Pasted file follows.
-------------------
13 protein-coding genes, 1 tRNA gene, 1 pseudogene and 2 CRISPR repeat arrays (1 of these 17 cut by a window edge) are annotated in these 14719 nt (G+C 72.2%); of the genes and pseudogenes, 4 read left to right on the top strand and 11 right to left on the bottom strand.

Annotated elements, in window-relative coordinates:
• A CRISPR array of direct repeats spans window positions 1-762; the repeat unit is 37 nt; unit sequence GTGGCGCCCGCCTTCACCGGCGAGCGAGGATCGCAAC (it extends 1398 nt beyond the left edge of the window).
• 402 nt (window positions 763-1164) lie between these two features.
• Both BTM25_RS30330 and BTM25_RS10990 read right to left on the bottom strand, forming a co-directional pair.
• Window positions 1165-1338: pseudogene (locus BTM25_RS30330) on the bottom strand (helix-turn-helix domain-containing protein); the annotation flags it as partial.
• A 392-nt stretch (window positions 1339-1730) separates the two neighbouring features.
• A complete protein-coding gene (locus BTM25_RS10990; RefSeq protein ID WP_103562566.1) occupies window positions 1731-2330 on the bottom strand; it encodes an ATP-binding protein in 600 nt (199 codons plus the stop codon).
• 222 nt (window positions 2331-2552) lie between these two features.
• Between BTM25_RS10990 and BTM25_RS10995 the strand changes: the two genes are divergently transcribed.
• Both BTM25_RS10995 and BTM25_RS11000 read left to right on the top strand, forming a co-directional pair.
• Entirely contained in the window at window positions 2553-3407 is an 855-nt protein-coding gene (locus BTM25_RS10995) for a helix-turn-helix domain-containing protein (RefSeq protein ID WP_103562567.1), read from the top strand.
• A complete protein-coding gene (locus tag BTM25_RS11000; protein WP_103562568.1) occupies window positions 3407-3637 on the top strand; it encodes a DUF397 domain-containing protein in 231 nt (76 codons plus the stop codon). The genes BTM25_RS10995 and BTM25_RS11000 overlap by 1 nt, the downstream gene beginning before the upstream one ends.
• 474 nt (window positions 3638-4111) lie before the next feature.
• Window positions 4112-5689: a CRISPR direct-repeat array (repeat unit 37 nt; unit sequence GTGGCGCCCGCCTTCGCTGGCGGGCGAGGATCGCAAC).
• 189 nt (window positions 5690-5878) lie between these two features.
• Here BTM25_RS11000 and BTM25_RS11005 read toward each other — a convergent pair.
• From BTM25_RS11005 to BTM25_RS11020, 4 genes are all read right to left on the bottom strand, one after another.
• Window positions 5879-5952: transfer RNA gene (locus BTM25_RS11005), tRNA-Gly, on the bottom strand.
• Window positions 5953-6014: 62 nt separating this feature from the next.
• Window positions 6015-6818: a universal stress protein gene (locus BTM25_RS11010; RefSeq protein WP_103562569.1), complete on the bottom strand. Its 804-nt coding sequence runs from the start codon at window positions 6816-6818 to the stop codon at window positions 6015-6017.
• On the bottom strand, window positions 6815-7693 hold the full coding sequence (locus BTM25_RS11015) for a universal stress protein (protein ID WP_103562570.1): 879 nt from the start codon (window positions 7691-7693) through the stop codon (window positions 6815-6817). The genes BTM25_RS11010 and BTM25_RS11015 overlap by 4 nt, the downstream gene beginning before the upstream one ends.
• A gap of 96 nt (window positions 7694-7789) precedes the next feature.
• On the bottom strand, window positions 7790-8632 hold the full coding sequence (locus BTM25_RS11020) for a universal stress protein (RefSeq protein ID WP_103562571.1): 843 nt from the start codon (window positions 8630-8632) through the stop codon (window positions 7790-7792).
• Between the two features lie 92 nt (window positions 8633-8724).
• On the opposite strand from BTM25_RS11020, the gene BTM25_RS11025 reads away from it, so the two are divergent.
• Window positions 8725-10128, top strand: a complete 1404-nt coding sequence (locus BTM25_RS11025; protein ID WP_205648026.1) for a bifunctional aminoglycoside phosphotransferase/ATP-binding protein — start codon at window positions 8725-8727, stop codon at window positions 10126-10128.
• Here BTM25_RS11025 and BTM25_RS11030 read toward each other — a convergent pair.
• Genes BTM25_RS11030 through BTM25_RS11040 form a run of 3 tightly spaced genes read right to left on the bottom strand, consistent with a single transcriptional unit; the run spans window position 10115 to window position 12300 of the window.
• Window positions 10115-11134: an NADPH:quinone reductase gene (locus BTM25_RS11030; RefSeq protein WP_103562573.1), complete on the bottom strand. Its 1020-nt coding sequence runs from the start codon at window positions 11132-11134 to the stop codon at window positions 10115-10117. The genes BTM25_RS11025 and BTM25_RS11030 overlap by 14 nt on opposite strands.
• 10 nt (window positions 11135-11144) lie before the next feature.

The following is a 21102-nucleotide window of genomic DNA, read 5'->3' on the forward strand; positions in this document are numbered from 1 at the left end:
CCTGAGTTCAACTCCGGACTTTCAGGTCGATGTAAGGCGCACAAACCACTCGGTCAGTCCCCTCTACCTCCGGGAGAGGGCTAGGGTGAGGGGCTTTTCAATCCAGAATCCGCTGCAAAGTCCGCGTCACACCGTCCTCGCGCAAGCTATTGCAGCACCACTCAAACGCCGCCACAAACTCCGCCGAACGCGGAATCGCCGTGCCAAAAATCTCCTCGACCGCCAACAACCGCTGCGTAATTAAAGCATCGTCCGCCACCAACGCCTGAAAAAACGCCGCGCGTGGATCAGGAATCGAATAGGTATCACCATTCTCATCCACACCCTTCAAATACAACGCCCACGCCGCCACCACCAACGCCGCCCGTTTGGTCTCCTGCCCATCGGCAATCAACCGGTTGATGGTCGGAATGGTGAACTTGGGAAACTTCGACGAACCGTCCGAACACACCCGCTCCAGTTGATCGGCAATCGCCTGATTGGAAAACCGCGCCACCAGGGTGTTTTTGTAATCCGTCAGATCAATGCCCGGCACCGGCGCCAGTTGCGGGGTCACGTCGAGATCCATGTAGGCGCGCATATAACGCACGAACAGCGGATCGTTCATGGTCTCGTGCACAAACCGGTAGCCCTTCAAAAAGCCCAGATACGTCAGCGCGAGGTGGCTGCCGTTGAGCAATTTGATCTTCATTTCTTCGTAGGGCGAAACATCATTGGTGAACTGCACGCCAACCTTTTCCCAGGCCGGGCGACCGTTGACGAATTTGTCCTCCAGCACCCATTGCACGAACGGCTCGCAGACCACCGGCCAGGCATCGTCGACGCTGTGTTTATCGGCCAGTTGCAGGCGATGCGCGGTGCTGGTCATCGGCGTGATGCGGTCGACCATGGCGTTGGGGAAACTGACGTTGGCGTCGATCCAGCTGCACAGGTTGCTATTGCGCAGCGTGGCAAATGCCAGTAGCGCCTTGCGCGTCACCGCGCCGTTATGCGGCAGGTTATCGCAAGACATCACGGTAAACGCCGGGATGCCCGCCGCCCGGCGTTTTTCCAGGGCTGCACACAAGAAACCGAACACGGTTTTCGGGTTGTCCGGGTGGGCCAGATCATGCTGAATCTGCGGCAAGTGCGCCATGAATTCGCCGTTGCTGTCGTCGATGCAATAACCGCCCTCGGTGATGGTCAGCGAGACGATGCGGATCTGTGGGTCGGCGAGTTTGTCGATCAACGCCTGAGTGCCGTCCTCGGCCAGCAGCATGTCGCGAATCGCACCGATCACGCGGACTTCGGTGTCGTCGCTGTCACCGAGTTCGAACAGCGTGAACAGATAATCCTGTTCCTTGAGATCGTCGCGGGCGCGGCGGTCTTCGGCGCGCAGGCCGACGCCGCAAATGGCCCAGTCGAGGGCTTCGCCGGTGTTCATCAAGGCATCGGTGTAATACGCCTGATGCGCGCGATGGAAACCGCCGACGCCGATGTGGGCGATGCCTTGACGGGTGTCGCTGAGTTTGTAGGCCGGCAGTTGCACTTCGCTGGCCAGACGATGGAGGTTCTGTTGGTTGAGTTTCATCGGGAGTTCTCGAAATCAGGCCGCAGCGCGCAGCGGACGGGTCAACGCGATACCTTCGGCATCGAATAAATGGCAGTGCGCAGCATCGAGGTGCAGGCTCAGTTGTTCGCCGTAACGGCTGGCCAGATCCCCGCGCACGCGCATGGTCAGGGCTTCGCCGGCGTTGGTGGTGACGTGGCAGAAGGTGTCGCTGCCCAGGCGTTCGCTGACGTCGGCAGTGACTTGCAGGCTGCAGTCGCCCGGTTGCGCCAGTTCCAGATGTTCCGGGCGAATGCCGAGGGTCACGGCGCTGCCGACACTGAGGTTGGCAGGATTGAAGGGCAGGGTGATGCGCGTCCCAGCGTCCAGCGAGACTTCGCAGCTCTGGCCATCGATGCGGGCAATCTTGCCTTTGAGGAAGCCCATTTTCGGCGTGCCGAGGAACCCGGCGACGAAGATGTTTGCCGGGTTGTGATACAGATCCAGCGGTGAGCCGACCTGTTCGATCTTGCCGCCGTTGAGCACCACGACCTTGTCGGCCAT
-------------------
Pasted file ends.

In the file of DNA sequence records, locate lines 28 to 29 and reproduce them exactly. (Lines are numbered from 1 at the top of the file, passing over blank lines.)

• Here BTM25_RS11025 and BTM25_RS11030 read toward each other — a convergent pair.
• Genes BTM25_RS11030 through BTM25_RS11040 form a run of 3 tightly spaced genes read right to left on the bottom strand, consistent with a single transcriptional unit; the run spans window position 10115 to window position 12300 of the window.